Saturday, October 3, 2015

What if school shootings are caused by drugs instead of guns?

adderallWhat if the entire schooling paradigm of having children sit at a desk for 8 hours is especially unnatural for boys?

What if schools have been decreasing opportunities to release pent up energy and making boys even more repressed while participating in this compulsory institution?

What if society has responded over the past several decades by inventing new pseudo-diseases like “ADHD” to describe normal, boyish behavior and then recommended treatment of these non-diseases with psychotropic drugs whose known side effects are homicidal and suicidal thoughts?

What if these drugs succeed in keeping boys at their desks but for a small percentage result in them flipping out and acting on the homicidal and suicidal thoughts caused by the pills they are taking?

Tuesday, September 29, 2015

Why Can't Russia and China Help Police the World?

n-PUTIN-largePresident Obama today announced his administration's reluctant agreement to work with Russia and Iran to defeat ISIS and Al Qaeda in the Middle East. This will no doubt be met with howls of "Weakness!" and "leading from behind" by Mr. Obama's Republican detractors.

We may even hear the tired "appeasement" argument trotted out regarding both Russia's and Iran's supposed ambitions to expand their territories.

Republicans have consistently criticized Obama for not being aggressive enough on the world stage and for pulling back too early from Iraq and Afghanistan. With the emergence of ISIS, the GOP has seized the opportunity to quash more reasonable foreign policy positions from candidates like Rand Paul and push for sharper increases in military spending and even more aggressive foreign intervention.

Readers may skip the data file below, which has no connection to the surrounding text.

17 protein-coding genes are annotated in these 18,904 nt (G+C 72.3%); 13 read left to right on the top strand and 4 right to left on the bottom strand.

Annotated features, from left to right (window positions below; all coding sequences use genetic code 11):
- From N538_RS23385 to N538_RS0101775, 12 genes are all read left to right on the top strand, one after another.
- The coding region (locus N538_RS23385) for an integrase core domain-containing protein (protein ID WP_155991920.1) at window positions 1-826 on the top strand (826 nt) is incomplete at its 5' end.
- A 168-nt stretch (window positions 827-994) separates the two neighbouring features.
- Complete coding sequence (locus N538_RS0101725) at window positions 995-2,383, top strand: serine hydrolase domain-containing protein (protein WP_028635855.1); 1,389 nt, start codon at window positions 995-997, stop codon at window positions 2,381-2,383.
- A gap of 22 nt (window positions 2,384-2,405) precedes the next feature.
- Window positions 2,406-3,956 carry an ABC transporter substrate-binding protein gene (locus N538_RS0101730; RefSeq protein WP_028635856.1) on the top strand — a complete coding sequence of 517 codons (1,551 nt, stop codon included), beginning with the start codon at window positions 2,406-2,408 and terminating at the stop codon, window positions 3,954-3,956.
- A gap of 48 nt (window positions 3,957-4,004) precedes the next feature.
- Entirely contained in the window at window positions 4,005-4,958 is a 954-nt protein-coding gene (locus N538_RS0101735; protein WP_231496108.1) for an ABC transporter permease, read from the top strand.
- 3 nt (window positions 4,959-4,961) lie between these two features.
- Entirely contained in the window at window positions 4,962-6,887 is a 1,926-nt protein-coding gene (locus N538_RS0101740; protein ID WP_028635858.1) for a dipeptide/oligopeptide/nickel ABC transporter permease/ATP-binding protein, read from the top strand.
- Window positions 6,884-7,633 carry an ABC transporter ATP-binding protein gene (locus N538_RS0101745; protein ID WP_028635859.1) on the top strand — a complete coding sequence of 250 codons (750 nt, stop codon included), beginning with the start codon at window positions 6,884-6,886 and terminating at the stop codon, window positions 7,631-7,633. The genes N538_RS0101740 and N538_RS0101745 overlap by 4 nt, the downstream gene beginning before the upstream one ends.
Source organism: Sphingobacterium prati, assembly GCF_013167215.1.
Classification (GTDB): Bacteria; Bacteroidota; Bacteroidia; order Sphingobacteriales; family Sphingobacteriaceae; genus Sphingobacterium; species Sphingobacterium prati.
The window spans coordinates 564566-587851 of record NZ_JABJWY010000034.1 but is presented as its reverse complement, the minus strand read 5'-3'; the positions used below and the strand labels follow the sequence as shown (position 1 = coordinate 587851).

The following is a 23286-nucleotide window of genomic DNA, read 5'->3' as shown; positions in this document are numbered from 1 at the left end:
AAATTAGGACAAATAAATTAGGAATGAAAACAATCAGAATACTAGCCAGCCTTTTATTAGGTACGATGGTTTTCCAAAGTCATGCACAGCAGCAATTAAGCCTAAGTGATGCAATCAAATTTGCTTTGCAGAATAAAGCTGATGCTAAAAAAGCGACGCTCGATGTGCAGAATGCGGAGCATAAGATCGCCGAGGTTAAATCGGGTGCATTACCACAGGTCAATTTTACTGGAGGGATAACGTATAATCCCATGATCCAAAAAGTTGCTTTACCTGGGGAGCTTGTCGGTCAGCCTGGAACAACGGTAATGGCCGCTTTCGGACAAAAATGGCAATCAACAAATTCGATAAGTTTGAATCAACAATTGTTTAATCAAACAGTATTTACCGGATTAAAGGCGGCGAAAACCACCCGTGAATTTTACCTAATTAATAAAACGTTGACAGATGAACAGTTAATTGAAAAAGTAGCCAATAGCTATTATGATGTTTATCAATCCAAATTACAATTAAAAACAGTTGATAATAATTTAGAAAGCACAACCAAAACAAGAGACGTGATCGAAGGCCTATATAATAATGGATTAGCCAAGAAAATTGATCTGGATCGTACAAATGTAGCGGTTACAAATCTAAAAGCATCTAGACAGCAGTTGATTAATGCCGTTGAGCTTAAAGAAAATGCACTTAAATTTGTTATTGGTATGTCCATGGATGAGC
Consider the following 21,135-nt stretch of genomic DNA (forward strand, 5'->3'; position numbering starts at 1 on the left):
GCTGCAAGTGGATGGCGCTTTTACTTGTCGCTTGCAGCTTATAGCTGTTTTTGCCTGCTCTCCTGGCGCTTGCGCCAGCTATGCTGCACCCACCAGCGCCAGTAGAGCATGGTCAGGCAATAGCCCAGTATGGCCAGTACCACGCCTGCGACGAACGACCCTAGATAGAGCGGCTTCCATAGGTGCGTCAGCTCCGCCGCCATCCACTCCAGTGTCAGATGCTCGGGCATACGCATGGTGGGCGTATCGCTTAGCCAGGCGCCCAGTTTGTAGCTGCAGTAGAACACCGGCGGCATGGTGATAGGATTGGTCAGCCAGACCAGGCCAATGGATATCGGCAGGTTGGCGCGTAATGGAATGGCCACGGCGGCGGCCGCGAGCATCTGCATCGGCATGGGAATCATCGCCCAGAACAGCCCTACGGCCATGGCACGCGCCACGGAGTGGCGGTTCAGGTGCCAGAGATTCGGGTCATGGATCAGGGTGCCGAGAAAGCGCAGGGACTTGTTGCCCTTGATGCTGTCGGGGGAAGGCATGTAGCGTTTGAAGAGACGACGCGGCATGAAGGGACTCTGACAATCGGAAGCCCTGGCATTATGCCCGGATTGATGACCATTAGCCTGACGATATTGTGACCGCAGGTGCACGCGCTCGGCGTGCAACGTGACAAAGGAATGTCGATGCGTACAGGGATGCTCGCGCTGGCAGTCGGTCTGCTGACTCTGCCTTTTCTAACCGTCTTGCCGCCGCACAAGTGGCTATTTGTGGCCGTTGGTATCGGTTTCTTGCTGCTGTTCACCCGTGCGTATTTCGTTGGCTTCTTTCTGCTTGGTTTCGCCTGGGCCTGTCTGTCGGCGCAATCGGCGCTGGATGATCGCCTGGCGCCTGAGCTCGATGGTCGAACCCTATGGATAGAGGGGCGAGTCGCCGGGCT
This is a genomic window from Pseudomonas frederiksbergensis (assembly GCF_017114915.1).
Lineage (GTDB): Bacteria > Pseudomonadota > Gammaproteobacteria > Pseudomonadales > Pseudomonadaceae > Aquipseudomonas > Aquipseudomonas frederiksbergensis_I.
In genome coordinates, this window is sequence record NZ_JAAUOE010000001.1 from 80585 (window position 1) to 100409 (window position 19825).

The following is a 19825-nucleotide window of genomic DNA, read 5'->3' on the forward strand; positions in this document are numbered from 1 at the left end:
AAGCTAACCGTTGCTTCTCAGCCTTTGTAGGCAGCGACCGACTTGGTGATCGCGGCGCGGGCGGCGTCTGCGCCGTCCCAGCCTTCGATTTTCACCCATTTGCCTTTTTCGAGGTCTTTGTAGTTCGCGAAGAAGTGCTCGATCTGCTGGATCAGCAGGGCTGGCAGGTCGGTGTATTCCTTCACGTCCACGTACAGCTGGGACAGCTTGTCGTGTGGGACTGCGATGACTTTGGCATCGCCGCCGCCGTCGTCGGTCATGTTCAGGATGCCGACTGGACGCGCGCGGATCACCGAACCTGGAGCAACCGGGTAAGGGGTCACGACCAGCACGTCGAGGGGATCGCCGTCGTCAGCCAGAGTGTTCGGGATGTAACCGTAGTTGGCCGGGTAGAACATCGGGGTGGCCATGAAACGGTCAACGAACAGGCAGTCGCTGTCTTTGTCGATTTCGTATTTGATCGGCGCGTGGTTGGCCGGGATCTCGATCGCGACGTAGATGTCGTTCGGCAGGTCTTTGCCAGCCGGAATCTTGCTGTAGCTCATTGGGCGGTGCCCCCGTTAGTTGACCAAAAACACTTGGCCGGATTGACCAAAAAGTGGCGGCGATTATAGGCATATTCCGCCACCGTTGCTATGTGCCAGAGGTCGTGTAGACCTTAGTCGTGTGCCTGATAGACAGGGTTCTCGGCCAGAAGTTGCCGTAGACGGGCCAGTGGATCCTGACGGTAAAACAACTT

The argument we hear repeatedly from Republican presidential candidates is that Obama has "eviscerated the military" and "led from behind." If the United States is not "engaged" (i.e., bombing or invading) in all crises at all times in every part of the world, emerging powers like Russia or China are going to fill the resulting vacuum. That raises an obvious question:

So, what?

Read the rest at The Huffington Post...

The Real Reason Rand Paul is Losing to Trump and Carson: Republican Voters Want Bigger Government

Official PortraitRand Paul's campaign actually showed faint signs of life in the last ABC/Washington Post poll, where his 5 percent showing has him within striking distance of Jeb Bush and every other candidate besides Donald Trump and Ben Carson. That's little consolation considering the poll shows Carson at 20 percent and rising sharply and Trump doing the same at 33 percent.

There has been a lot of digital ink and hot air expended on why Paul fell from the GOP lead as "the most interesting man in politics" to a long shot candidate fighting for scraps with the Walkers, Bushes and other members of the rejected "establishment." There have been reports of infighting among the campaign staff, Paul's failure to energize his father's activist base and even his reluctance to woo big money donors.